Vendors and shoppers make their way through the busy corridors of City Market in Bangalore, India
Students from the Stony Brook University Journalism School interact withe sellers at the city market on the Journalism Without Walls 2015 foreign reporting trip.
Tied bunches of wood sticks used for pujas in Hindu households are one of the many items on sale at City Market.
People in India purchase chillies by the ‘handful’ for approximately ten-15 rupees. Hopcoms, a popular neighborhood vegetable store sells chillies for 22 rupees or $0.34.
Indian weddings or any occasion calls for garlands. A garland like this sells for 60 rupees or $1 approximately.
Women wholesalers haggle with customers to get the best price.
A wholesalers closes a purchase deal with a customer.
A rose seller is up before the crack of dawn in Bangalore. Getting a spot at the entrance of the market is crucial to getting more customers to purchase.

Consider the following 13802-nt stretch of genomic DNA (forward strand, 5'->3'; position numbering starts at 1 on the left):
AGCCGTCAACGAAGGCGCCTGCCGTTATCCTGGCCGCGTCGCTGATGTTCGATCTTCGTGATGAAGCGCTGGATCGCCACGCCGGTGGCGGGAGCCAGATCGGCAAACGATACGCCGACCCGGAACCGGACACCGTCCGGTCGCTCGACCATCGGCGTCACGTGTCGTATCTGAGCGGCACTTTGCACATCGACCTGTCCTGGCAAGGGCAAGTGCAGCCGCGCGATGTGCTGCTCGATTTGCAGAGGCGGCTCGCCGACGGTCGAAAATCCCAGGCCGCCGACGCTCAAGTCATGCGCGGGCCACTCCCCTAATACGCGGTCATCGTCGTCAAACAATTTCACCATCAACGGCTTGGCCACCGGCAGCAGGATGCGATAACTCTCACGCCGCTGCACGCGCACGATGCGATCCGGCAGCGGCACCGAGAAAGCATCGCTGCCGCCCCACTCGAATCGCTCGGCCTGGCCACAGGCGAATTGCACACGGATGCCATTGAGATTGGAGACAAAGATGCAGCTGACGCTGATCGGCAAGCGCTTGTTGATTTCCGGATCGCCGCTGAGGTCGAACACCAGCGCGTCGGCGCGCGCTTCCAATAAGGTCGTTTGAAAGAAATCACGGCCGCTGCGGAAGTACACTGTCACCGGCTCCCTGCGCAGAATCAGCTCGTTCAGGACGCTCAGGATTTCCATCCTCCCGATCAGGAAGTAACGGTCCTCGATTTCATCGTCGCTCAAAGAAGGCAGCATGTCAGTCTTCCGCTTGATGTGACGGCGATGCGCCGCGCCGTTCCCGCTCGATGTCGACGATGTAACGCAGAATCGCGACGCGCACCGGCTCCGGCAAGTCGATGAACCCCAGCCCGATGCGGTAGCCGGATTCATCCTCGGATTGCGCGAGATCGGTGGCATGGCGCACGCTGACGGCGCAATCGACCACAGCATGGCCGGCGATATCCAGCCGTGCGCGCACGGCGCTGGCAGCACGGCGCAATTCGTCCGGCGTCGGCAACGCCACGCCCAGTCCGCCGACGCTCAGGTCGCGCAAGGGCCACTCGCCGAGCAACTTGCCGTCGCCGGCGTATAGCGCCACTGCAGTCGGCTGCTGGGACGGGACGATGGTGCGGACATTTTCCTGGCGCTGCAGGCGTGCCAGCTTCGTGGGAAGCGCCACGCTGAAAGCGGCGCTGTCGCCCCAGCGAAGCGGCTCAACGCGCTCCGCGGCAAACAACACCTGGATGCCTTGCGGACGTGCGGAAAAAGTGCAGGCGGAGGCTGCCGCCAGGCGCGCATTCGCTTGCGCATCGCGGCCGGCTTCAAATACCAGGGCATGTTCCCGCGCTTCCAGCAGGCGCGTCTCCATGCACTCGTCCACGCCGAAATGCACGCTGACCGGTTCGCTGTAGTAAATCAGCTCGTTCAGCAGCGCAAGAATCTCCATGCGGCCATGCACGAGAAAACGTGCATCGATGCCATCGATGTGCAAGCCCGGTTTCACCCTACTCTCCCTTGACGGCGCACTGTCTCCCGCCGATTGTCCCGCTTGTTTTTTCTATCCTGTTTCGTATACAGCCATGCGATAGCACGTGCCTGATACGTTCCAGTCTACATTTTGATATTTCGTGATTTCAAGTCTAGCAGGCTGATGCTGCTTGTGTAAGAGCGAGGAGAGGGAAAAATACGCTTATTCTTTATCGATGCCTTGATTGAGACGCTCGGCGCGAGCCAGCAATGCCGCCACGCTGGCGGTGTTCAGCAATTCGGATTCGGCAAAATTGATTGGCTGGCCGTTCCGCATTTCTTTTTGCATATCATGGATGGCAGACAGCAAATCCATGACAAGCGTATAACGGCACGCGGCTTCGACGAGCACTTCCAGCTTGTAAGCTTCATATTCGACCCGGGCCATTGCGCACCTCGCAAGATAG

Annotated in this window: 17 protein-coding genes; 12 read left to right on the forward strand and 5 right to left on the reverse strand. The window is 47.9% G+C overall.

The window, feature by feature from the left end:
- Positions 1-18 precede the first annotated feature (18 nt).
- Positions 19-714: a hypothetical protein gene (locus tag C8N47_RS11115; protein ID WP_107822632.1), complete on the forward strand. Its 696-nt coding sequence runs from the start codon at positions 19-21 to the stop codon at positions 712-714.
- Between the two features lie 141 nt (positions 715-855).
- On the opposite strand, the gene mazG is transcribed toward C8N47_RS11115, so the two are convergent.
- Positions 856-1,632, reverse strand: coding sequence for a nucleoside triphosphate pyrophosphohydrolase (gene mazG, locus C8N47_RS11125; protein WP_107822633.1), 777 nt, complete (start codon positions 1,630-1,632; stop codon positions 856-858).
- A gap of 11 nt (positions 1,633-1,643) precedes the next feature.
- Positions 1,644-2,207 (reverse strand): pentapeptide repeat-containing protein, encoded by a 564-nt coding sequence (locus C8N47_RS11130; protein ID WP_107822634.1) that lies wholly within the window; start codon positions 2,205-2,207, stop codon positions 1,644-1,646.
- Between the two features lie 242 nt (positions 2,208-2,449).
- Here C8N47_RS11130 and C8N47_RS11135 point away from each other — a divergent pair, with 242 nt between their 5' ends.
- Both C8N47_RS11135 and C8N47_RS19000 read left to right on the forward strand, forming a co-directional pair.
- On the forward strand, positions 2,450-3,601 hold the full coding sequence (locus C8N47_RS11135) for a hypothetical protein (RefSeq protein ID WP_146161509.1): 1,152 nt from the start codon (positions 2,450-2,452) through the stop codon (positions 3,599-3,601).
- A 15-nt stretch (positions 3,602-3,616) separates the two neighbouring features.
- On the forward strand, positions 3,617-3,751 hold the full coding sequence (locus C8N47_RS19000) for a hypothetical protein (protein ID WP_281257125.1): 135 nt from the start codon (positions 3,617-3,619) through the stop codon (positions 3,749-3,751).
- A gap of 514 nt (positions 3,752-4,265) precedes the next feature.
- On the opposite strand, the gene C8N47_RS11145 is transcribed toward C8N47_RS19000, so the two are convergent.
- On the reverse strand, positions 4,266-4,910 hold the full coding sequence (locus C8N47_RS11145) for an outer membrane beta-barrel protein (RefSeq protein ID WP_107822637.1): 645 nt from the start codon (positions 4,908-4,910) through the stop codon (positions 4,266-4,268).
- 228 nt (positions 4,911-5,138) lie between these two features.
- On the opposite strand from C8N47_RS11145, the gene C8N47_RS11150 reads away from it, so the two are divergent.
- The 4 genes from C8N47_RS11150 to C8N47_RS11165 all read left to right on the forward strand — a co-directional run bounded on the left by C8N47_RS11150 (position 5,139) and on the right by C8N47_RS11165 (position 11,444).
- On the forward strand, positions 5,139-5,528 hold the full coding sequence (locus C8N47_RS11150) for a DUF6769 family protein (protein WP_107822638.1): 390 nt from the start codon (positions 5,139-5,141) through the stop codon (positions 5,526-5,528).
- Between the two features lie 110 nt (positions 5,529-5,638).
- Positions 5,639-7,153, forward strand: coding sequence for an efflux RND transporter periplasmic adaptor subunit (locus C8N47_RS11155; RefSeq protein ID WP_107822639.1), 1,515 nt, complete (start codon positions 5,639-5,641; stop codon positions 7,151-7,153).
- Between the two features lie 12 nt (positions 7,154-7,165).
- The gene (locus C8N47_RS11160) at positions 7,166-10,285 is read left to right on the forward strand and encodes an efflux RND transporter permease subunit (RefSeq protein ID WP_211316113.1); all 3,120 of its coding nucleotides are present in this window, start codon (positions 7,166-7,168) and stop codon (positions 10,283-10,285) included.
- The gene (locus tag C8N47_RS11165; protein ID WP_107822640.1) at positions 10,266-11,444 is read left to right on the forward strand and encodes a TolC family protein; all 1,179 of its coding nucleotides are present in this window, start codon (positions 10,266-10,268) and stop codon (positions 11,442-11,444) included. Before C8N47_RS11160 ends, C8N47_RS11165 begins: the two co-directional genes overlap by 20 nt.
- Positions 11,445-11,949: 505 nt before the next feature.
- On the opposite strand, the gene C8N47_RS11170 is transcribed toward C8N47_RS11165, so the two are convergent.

Wholesalers purchase roses in kilograms and then resell them to customers.
A seller re-arranges her rose basket, letting customers see the freshness in the pluck.
Women wake up by 2am to reach the market by 3am in order to get their commodity for sale. The flower market opens from 5am to 730am.
The busy Hebbal road before the crack of dawn.
Many store workers are young males who are recommended by family or friends to the job.
According to data by the Tamil Nadu Agriculture University, a lotus flower sells for two rupees a piece wholesale or 3/piece loose. That’s merely three cents in American currency.